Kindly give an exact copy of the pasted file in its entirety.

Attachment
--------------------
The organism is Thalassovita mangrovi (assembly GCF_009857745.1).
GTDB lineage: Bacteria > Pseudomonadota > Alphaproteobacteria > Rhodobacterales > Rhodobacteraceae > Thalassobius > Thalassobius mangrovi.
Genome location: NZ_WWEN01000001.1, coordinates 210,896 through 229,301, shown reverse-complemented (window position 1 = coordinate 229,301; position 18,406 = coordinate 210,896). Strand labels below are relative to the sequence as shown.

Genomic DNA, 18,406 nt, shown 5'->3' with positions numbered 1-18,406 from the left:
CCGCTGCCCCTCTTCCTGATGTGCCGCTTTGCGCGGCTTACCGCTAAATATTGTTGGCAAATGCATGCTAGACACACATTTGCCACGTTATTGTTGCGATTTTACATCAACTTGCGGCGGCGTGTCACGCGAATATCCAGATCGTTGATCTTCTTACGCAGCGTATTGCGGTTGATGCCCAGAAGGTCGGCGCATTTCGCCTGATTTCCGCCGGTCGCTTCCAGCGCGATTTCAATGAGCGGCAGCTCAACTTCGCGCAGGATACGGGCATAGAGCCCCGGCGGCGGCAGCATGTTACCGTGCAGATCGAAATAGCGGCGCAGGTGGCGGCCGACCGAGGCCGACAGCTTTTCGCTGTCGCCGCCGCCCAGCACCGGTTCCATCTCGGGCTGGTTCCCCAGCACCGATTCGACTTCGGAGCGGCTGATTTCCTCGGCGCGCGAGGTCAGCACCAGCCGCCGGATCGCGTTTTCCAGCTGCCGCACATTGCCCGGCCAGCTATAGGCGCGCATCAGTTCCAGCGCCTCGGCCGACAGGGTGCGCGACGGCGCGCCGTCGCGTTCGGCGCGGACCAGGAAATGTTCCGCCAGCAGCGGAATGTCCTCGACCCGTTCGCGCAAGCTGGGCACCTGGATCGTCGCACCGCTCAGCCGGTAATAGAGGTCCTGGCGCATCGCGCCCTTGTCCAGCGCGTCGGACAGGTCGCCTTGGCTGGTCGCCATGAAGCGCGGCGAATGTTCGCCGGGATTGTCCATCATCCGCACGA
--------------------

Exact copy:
The organism is Thalassovita mangrovi (assembly GCF_009857745.1).
GTDB lineage: Bacteria > Pseudomonadota > Alphaproteobacteria > Rhodobacterales > Rhodobacteraceae > Thalassobius > Thalassobius mangrovi.
Genome location: NZ_WWEN01000001.1, coordinates 210,896 through 229,301, shown reverse-complemented (window position 1 = coordinate 229,301; position 18,406 = coordinate 210,896). Strand labels below are relative to the sequence as shown.

Genomic DNA, 18,406 nt, shown 5'->3' with positions numbered 1-18,406 from the left:
CCGCTGCCCCTCTTCCTGATGTGCCGCTTTGCGCGGCTTACCGCTAAATATTGTTGGCAAATGCATGCTAGACACACATTTGCCACGTTATTGTTGCGATTTTACATCAACTTGCGGCGGCGTGTCACGCGAATATCCAGATCGTTGATCTTCTTACGCAGCGTATTGCGGTTGATGCCCAGAAGGTCGGCGCATTTCGCCTGATTTCCGCCGGTCGCTTCCAGCGCGATTTCAATGAGCGGCAGCTCAACTTCGCGCAGGATACGGGCATAGAGCCCCGGCGGCGGCAGCATGTTACCGTGCAGATCGAAATAGCGGCGCAGGTGGCGGCCGACCGAGGCCGACAGCTTTTCGCTGTCGCCGCCGCCCAGCACCGGTTCCATCTCGGGCTGGTTCCCCAGCACCGATTCGACTTCGGAGCGGCTGATTTCCTCGGCGCGCGAGGTCAGCACCAGCCGCCGGATCGCGTTTTCCAGCTGCCGCACATTGCCCGGCCAGCTATAGGCGCGCATCAGTTCCAGCGCCTCGGCCGACAGGGTGCGCGACGGCGCGCCGTCGCGTTCGGCGCGGACCAGGAAATGTTCCGCCAGCAGCGGAATGTCCTCGACCCGTTCGCGCAAGCTGGGCACCTGGATCGTCGCACCGCTCAGCCGGTAATAGAGGTCCTGGCGCATCGCGCCCTTGTCCAGCGCGTCGGACAGGTCGCCTTGGCTGGTCGCCATGAAGCGCGGCGAATGTTCGCCGGGATTGTCCATCATCCGCACGA